An Ethnographic Take on Louvre Abu Dhabi

The neoliberal museum is a space of selective cultural consumption where history with a capital H is packaged in to an experience, neatly sorted in to thematic areas. The Louvre Abu Dhabi was on my bucket list since I arrived in the UAE for my latest consulting gig 6 months back. As a weekend historian and full time social researcher, the Louvre Abu Dhabi is a style statement in crafting a new cultural economy for the oil rich emirate. Oozing with luxury and expansive in reach from the ancient to the rather recent, the museum has an international footprint. No expense has been spared to create a world class cultural experience.

From the Chinese to Arab to Indian to Latin American, with a heavy infusion of continental Europe with Louvre’s only international imprint outside Paris the Museum coalesces history into themes and packages the regional into the meta or the universal, it’s key motto.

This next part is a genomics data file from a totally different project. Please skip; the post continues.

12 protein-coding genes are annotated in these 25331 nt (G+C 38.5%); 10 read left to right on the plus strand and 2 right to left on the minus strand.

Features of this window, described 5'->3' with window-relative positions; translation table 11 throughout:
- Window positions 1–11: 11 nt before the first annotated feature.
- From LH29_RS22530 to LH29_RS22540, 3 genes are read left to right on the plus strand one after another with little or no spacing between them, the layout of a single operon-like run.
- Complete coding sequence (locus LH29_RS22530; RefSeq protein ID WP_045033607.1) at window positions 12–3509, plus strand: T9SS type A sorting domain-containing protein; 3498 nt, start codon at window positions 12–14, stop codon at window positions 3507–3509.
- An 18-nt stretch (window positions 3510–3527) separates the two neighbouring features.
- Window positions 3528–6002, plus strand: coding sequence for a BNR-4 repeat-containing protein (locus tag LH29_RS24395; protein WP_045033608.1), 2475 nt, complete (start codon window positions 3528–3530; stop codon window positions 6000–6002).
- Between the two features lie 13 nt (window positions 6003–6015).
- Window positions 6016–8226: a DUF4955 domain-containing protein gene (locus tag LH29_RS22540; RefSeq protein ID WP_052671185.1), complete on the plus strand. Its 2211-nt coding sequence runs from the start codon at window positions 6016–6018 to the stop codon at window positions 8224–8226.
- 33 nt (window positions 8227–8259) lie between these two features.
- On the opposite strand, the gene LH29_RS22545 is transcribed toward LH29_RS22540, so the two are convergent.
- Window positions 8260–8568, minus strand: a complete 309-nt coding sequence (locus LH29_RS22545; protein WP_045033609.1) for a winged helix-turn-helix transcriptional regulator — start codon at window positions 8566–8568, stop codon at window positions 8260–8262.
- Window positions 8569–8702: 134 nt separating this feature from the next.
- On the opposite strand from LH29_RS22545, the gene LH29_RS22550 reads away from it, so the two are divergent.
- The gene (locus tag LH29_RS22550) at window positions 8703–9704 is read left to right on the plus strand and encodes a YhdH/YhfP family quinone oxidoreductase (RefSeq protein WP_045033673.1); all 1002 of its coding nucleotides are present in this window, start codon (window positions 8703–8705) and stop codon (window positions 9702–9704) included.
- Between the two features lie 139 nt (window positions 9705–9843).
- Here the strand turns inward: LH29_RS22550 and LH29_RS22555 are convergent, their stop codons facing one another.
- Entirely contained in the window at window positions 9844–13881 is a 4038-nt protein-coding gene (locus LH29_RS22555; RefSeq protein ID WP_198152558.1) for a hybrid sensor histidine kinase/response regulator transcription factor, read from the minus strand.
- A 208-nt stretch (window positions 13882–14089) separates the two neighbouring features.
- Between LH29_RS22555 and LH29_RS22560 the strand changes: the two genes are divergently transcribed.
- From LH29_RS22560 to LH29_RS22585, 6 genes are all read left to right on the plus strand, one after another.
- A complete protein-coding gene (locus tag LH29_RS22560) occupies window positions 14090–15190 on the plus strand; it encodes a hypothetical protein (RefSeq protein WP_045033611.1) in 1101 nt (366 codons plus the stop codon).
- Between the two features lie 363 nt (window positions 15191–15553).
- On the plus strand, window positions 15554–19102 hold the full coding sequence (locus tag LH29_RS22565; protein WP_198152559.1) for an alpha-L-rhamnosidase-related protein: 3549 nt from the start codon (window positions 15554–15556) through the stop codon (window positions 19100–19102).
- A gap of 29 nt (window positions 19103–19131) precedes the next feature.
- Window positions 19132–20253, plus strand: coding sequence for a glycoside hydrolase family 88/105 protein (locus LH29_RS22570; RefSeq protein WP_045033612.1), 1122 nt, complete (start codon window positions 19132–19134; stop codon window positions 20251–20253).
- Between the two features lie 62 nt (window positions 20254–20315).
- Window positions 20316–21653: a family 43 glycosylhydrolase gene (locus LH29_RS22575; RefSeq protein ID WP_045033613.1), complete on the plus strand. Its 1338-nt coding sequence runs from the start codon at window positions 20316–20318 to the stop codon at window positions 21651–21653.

In this era of divisive politics, the curative philosophy seems right like a ‘right’ balm.

There was an early photography exhibit which was illuminating as a person who does a lot of photography on the street, the gaze of the photographer is violent for communities where the act of image making is documentation in the project of imperial conquest.

The three photos chosen for this note, are paintings for Jackson Pollock (Black and White Abstractions) and SH Reza (Bindu, 1986) and an installation by Chinese Artist Ai Weiwei which work is distinctly political.

An act of curating the universal is also a well thought out act. The Louvre Abu Dhabi is a site for reaffirming the global project, where the liberal transnational elite sipping Latte from all over the world, find the space comfortable and common- as I felt the experience similar to National Gallery in Singapore or the National Museum in Oman.


@ Louvre Abu Dhabi